SFW: Last time we spoke was at the Be a Star event in Santa Clara. You were telling me you didn’t know when, if ever, you’d return to the ring, and that it might take a month for each inch of your nerve to recover. Tell me what changed?

Daniel Bryan: So I started going to see this guy Greg Roskopf in Denver. He founded this thing called Muscle Activation Techniques. Carson Palmer, a quarterback for the Arizona Cardinals who was having a horrible shoulder problem, went there and had great success with the treatment. He could barely even pick up a football at the beginning of the season. Then, all of a sudden, after this treatment he’s the starting quarterback.

I was debating having a Hail Mary surgery on my elbow but my naturopath said “Before you schedule your surgery do you want me to see if you can get in with this guy?” I jumped at the chance.

The treatment was two straight hours of relatively painful stuff, but all of a sudden my strength was back. That had happened before, but in the past, when it came back, it only lasted 30 minutes or an hour. When Roskopf worked on me it came back for five days. I’ve only had two treatments and my strength has held up all the way till now. The last time I saw him was in November, so my strength has been holding up for months. And he said if it ever goes down to come see him again.

I can’t describe why it works — I’m not a therapist. But when he started he said, “If I can help you, I’ll let you know.” Then he started working on me and said, “Yes, I can help you.”

(Watch this video of the match in which the trouble with Bryan’s injury started. He hits his head after a suicide dive to the floor. He feels something is wrong but keeps going, climbing the top rope and delivering one of his signature dropkicks. That’s when he gets what wrestlers refer to as a “stinger.” It’s a pleasant-enough sounding slang term that means you have temporarily loss of feeling in your arms. Bryan would continue to wrestle for months after this injury, until he was forced to have surgery to correct the problem. And no, this is not part of a story line.)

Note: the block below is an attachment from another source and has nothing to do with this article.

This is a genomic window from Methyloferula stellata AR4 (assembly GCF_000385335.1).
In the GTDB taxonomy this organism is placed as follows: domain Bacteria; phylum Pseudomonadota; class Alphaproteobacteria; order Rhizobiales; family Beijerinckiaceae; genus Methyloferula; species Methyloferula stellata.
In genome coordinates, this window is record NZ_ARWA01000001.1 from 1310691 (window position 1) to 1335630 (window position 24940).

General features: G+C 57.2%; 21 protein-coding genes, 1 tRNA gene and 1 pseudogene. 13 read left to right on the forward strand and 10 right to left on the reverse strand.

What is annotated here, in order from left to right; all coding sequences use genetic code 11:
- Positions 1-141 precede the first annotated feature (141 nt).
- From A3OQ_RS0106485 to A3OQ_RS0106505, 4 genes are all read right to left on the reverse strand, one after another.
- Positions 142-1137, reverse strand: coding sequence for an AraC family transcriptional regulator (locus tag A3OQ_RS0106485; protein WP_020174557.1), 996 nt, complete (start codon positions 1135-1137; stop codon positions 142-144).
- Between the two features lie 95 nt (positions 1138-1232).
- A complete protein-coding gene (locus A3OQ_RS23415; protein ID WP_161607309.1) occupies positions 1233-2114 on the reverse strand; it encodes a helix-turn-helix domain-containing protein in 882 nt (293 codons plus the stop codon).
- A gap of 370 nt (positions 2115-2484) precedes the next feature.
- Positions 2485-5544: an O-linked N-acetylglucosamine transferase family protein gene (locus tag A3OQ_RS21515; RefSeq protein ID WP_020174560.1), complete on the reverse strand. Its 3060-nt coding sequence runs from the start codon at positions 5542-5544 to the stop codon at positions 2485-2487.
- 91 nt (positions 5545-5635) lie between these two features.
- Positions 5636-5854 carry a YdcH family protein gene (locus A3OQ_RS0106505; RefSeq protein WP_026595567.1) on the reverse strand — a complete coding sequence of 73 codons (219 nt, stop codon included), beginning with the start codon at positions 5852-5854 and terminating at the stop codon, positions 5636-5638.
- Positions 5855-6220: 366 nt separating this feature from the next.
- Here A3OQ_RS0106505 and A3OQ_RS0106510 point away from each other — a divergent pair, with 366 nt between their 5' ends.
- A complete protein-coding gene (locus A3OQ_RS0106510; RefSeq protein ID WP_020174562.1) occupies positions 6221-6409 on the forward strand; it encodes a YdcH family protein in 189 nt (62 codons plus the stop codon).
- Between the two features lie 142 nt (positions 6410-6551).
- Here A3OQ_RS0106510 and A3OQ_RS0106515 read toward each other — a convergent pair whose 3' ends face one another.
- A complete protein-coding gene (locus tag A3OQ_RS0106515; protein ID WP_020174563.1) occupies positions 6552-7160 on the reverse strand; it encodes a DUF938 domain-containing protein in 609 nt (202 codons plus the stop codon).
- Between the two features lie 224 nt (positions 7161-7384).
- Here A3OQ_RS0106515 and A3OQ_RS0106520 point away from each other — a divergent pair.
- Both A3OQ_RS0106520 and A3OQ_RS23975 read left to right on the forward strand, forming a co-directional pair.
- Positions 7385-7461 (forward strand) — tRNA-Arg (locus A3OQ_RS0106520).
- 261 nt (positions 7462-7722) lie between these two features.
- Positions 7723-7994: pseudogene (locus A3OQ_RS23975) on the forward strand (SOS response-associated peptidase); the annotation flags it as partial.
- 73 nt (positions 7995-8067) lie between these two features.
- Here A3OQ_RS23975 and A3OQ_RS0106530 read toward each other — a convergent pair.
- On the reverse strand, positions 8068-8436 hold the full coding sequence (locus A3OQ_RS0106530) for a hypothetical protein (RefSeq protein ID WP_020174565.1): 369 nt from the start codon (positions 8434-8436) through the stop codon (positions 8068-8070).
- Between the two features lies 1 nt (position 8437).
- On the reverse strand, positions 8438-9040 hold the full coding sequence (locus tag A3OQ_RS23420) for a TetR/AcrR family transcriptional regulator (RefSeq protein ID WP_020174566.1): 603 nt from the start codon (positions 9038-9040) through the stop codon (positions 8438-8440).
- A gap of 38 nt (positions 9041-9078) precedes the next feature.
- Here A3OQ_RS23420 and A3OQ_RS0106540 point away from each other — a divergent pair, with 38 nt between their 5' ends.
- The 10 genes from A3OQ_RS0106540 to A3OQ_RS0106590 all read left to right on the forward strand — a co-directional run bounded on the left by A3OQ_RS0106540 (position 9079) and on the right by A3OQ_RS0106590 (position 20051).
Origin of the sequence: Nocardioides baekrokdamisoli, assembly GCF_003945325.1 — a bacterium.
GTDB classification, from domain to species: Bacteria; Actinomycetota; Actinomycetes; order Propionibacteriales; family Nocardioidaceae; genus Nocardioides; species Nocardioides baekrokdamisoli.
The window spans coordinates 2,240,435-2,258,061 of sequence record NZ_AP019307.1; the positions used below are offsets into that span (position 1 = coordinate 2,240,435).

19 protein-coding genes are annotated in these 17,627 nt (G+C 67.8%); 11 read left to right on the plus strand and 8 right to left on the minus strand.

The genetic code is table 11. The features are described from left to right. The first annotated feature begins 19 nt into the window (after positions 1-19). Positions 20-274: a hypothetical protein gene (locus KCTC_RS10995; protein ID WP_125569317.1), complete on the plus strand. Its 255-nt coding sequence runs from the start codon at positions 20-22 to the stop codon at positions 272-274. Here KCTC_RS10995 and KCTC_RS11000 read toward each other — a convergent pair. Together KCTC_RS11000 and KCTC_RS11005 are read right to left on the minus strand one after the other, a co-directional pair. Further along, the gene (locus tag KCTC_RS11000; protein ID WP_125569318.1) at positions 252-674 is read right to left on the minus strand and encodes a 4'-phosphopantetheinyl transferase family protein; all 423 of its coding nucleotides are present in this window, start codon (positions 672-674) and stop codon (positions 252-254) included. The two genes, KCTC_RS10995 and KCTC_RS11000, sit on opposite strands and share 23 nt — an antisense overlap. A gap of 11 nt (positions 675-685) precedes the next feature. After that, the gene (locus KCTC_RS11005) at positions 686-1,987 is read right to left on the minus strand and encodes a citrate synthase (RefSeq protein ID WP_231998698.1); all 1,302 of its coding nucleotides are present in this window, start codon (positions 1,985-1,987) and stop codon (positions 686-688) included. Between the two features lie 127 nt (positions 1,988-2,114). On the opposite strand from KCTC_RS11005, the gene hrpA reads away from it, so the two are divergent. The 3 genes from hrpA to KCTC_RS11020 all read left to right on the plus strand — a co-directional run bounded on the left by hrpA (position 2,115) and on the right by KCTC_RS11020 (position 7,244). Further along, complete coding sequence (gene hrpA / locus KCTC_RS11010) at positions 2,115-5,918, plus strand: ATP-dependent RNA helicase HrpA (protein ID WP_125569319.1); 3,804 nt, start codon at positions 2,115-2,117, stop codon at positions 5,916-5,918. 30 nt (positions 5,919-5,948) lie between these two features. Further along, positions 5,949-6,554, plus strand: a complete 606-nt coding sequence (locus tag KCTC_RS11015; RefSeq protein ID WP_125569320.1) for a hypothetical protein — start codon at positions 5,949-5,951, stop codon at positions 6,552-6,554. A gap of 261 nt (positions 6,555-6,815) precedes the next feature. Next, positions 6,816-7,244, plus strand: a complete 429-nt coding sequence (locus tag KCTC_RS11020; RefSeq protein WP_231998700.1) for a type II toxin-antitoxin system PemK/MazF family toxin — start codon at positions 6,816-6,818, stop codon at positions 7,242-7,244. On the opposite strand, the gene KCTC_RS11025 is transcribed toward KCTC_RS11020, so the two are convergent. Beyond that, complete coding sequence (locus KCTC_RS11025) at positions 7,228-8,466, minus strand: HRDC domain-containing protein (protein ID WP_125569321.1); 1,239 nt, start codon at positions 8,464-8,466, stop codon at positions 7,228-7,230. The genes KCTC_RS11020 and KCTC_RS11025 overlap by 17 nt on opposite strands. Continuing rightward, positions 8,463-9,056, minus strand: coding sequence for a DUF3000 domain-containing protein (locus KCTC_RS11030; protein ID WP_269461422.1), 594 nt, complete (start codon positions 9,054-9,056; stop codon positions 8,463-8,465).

Since you’ve come back from your injury you haven’t eased your style very much, if at all. I was interviewing Jim Ross and he said he had a private phone conversation with Steve Austin about that bump you took from Luke Harper. Can you talk a little bit about that bump, how you’re feeling, and how your injury has been holding up in the ring?

I actually feel real good. The only time I’ve had any setbacks was that match against Luke Harper. That was the only time I had some stuff going down my arm. Mentally when I came back I thought, “I’m not going to do any of this stuff. I need to wrestle an easier style.”

But the problem is I love doing this. I get excited when I’m in there.

Shawn Michaels trained me when he had what was supposedly a career-ending back injury. So we were training in a boxing ring and he was teaching us how to take a back body drop, which is one of the bigger back bumps. I was training with Brian Kendrick, who came into the WWE around the same time as me, and we were taking back body drops and were doing them OK.